Asset Politics: Why debt is not the main problem

Even before the COVID-19 crisis all was not well with the Australian economy. While some groups have done extremely well for themselves over the past decades, growing numbers have been living precarious economic lives, moving from temporary job to temporary job in order to keep a rented roof over their heads.

Although every individual has their own unique set of circumstances, people seem to deploy what the sociologist C. Wright Mills called their ‘sociological imagination’—trying to make sense of their individual circumstances by connecting them to big-picture trends. In recent decades debt, and especially personal and mortgage debt, has become the main focus of our sociological imagination around economic precarity.

Debt is a lived problem for many ordinary people—perhaps because they have graduated from tertiary education with significant debt, or because they don’t earn much and have maxed out their credit cards, which they are now struggling to pay down, or because they could only buy a house by taking out a mortgage that they will have difficulty repaying, especially now interest rates are going up. At the same time, we see the likes of Elon Musk using debt for purely speculative purposes, financing takeovers with massive amounts of borrowed money and reminding us that while debt is a problem for ordinary people it allows billionaires to play around in financial markets, moving in and out of deals to enrich themselves further. At the same time, politicians of all stripes regularly remind us that public debt is a bad thing, weighing down the macro-economy and creating an unfair burden on future generations.

Anyone broadly concerned with the state of contemporary capitalism who tries to educate themselves about its causes and dynamics will quickly be routed to any number of critical books that see the core problem of contemporary life in terms of excessive debt: Killing the Host: How Financial Parasites and Debt Bondage Destroy the Global Economy; House of Debt: How They (and You) Caused the Great Recession, and How We Can Prevent It from Happening Again; Empire of Debt: The Rise of an Epic Financial Crisis; The Debt Trap: How Student Loans Became a National Catastrophe; and so on. This line of critique suggests that something is out of sync, that the amount of speculative debt circulating is just out of balance with basic realities of the economic system. These approaches also generate particular kinds of predictions about where things are heading: invariably we are told that the disconnect between the economy’s productive capacity and the inverse pyramid of speculative debt is reaching breaking point, and that the whole constellation will collapse shortly.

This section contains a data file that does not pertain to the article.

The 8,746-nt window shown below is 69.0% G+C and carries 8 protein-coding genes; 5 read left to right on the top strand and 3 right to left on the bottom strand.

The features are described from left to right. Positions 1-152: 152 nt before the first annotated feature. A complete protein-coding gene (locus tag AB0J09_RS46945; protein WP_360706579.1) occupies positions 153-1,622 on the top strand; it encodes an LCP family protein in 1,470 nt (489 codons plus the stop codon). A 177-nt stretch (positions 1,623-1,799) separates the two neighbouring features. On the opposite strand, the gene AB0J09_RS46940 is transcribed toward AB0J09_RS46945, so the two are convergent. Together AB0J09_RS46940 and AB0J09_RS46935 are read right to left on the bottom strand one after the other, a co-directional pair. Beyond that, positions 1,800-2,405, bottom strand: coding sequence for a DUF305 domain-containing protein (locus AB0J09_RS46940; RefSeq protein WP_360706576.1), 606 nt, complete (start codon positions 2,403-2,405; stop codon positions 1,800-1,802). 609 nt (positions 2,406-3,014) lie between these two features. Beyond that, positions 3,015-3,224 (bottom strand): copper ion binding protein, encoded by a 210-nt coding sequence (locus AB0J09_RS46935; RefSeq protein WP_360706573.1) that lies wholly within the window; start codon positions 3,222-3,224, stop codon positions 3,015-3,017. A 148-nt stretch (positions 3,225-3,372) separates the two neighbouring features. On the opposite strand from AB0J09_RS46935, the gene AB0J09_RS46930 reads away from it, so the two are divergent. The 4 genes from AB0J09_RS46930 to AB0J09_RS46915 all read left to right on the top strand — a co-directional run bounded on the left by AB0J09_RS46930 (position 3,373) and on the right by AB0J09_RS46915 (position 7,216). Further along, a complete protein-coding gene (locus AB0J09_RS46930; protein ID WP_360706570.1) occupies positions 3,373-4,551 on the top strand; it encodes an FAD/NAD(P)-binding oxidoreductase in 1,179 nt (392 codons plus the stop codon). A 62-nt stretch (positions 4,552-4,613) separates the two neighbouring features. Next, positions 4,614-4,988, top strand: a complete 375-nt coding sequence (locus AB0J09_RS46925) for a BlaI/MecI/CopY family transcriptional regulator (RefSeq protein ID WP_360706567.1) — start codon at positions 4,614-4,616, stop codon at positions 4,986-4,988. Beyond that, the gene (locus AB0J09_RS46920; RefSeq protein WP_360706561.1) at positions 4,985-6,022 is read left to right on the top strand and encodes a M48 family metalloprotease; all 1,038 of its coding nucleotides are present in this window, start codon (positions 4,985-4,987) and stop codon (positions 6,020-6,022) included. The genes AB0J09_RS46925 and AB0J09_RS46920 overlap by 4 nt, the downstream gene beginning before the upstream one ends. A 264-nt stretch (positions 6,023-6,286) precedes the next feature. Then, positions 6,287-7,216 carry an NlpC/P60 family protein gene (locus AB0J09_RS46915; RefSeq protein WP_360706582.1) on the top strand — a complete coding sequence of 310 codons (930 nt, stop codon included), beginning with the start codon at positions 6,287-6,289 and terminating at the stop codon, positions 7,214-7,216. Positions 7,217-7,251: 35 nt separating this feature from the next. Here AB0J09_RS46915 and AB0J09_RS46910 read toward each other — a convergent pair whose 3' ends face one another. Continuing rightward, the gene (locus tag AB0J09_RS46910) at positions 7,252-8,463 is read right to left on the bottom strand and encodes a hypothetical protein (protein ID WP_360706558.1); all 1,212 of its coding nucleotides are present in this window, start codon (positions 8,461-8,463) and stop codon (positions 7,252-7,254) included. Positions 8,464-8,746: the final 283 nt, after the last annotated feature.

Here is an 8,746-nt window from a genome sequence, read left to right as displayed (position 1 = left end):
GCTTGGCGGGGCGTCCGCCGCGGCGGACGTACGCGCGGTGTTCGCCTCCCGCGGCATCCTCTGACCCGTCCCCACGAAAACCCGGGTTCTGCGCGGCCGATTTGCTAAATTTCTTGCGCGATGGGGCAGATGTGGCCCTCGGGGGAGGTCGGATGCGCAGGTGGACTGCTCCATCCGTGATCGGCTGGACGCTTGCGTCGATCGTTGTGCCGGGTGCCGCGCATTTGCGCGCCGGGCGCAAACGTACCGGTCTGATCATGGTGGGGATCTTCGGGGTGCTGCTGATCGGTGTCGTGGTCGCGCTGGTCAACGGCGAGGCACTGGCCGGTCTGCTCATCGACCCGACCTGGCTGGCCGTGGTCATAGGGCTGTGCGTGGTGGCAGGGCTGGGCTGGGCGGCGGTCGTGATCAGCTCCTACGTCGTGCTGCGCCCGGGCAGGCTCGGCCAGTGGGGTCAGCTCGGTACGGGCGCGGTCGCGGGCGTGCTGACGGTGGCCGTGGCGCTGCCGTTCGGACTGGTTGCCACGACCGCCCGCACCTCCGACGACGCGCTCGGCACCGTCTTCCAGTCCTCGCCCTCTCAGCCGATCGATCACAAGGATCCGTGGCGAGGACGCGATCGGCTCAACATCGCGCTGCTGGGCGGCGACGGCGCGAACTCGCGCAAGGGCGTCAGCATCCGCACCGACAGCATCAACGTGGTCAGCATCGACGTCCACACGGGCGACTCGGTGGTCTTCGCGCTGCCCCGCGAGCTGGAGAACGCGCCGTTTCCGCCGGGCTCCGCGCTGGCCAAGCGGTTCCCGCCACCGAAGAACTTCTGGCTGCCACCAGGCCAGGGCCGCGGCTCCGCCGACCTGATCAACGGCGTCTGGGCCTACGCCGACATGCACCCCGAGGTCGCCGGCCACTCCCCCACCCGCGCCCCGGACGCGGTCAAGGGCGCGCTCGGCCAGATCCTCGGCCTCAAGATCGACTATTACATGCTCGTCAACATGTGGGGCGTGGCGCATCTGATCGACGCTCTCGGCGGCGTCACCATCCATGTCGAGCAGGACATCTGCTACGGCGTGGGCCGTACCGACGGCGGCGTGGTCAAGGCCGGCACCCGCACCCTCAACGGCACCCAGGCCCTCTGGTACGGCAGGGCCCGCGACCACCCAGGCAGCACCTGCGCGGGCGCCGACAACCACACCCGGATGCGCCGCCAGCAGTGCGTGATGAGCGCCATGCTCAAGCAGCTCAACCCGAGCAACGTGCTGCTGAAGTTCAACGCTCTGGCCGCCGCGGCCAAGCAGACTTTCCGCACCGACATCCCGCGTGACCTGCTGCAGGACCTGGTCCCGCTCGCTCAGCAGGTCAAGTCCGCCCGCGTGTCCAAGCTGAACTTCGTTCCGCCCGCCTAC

This narrative is constant, but it finds particular traction when financial growth runs into trouble and people begin to experience difficulties financing their debt burdens. This is visible at the moment in Australia: as inflation has become a major economic threat and the Reserve Bank has indicated that it will continue to increase interest rates until it is under control, many households are starting to worry about their ability to keep up with mortgage payments. Commentators are usually quick to frame the problems that people are experiencing in terms of the size of their debts. A recent ABC feature, for example, warned that Australia was facing a ‘tsunami of housing debt’ that could crash under the weight of interest rate increases, leading to mortgage stress, arrears, defaults and foreclosures. The program told a familiar story of a recent first homeowner who had taken on too much debt on the basis of erroneous predictions by the Reserve Bank that it would keep interest rates low, raising the prospect of tighter lending standards as the solution. But these kinds of assessments do not sufficiently recognise the systemic drivers behind these debt levels, and are relatively uninterested in the question of why so many people have such high debt burdens in the first place.